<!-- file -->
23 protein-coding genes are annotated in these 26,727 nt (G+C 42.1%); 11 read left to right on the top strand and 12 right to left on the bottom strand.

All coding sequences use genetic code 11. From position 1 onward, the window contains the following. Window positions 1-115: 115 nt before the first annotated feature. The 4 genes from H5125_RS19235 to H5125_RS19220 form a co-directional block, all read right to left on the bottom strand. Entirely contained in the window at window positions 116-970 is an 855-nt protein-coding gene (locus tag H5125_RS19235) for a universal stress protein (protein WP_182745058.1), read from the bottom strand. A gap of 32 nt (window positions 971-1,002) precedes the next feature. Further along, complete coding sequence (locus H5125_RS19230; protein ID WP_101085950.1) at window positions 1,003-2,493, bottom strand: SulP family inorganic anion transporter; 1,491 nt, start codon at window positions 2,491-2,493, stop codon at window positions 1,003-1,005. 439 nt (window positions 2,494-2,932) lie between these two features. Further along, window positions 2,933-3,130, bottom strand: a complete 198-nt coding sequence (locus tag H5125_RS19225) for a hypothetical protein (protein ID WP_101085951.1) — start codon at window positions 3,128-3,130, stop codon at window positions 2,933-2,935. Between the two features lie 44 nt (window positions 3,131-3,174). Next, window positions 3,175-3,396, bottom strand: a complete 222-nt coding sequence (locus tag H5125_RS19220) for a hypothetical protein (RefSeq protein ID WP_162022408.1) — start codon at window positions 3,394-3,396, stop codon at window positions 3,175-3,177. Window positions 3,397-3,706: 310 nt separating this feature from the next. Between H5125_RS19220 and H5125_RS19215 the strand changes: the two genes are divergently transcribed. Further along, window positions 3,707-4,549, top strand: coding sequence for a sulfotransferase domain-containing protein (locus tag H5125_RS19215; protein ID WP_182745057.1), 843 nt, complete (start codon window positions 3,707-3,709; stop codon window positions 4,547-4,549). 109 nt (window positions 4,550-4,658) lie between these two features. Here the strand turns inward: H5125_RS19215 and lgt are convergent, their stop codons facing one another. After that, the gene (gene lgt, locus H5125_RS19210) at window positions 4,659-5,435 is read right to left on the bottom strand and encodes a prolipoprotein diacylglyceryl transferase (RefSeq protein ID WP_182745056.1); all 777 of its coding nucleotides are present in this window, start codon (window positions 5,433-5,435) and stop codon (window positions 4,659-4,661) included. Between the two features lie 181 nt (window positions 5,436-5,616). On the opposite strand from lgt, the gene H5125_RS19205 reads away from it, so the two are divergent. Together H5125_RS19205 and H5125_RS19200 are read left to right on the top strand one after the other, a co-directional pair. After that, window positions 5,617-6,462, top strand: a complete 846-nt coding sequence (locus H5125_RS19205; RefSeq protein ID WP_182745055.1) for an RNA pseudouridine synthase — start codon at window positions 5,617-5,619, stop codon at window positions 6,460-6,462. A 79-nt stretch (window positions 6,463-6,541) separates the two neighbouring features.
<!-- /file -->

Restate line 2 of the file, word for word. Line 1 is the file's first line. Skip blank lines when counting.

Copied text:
All coding sequences use genetic code 11. From position 1 onward, the window contains the following. Window positions 1-115: 115 nt before the first annotated feature. The 4 genes from H5125_RS19235 to H5125_RS19220 form a co-directional block, all read right to left on the bottom strand. Entirely contained in the window at window positions 116-970 is an 855-nt protein-coding gene (locus tag H5125_RS19235) for a universal stress protein (protein WP_182745058.1), read from the bottom strand. A gap of 32 nt (window positions 971-1,002) precedes the next feature. Further along, complete coding sequence (locus H5125_RS19230; protein ID WP_101085950.1) at window positions 1,003-2,493, bottom strand: SulP family inorganic anion transporter; 1,491 nt, start codon at window positions 2,491-2,493, stop codon at window positions 1,003-1,005. 439 nt (window positions 2,494-2,932) lie between these two features. Further along, window positions 2,933-3,130, bottom strand: a complete 198-nt coding sequence (locus tag H5125_RS19225) for a hypothetical protein (protein ID WP_101085951.1) — start codon at window positions 3,128-3,130, stop codon at window positions 2,933-2,935. Between the two features lie 44 nt (window positions 3,131-3,174). Next, window positions 3,175-3,396, bottom strand: a complete 222-nt coding sequence (locus tag H5125_RS19220) for a hypothetical protein (RefSeq protein ID WP_162022408.1) — start codon at window positions 3,394-3,396, stop codon at window positions 3,175-3,177. Window positions 3,397-3,706: 310 nt separating this feature from the next. Between H5125_RS19220 and H5125_RS19215 the strand changes: the two genes are divergently transcribed. Further along, window positions 3,707-4,549, top strand: coding sequence for a sulfotransferase domain-containing protein (locus tag H5125_RS19215; protein ID WP_182745057.1), 843 nt, complete (start codon window positions 3,707-3,709; stop codon window positions 4,547-4,549). 109 nt (window positions 4,550-4,658) lie between these two features. Here the strand turns inward: H5125_RS19215 and lgt are convergent, their stop codons facing one another. After that, the gene (gene lgt, locus H5125_RS19210) at window positions 4,659-5,435 is read right to left on the bottom strand and encodes a prolipoprotein diacylglyceryl transferase (RefSeq protein ID WP_182745056.1); all 777 of its coding nucleotides are present in this window, start codon (window positions 5,433-5,435) and stop codon (window positions 4,659-4,661) included. Between the two features lie 181 nt (window positions 5,436-5,616). On the opposite strand from lgt, the gene H5125_RS19205 reads away from it, so the two are divergent. Together H5125_RS19205 and H5125_RS19200 are read left to right on the top strand one after the other, a co-directional pair. After that, window positions 5,617-6,462, top strand: a complete 846-nt coding sequence (locus H5125_RS19205; RefSeq protein ID WP_182745055.1) for an RNA pseudouridine synthase — start codon at window positions 5,617-5,619, stop codon at window positions 6,460-6,462. A 79-nt stretch (window positions 6,463-6,541) separates the two neighbouring features.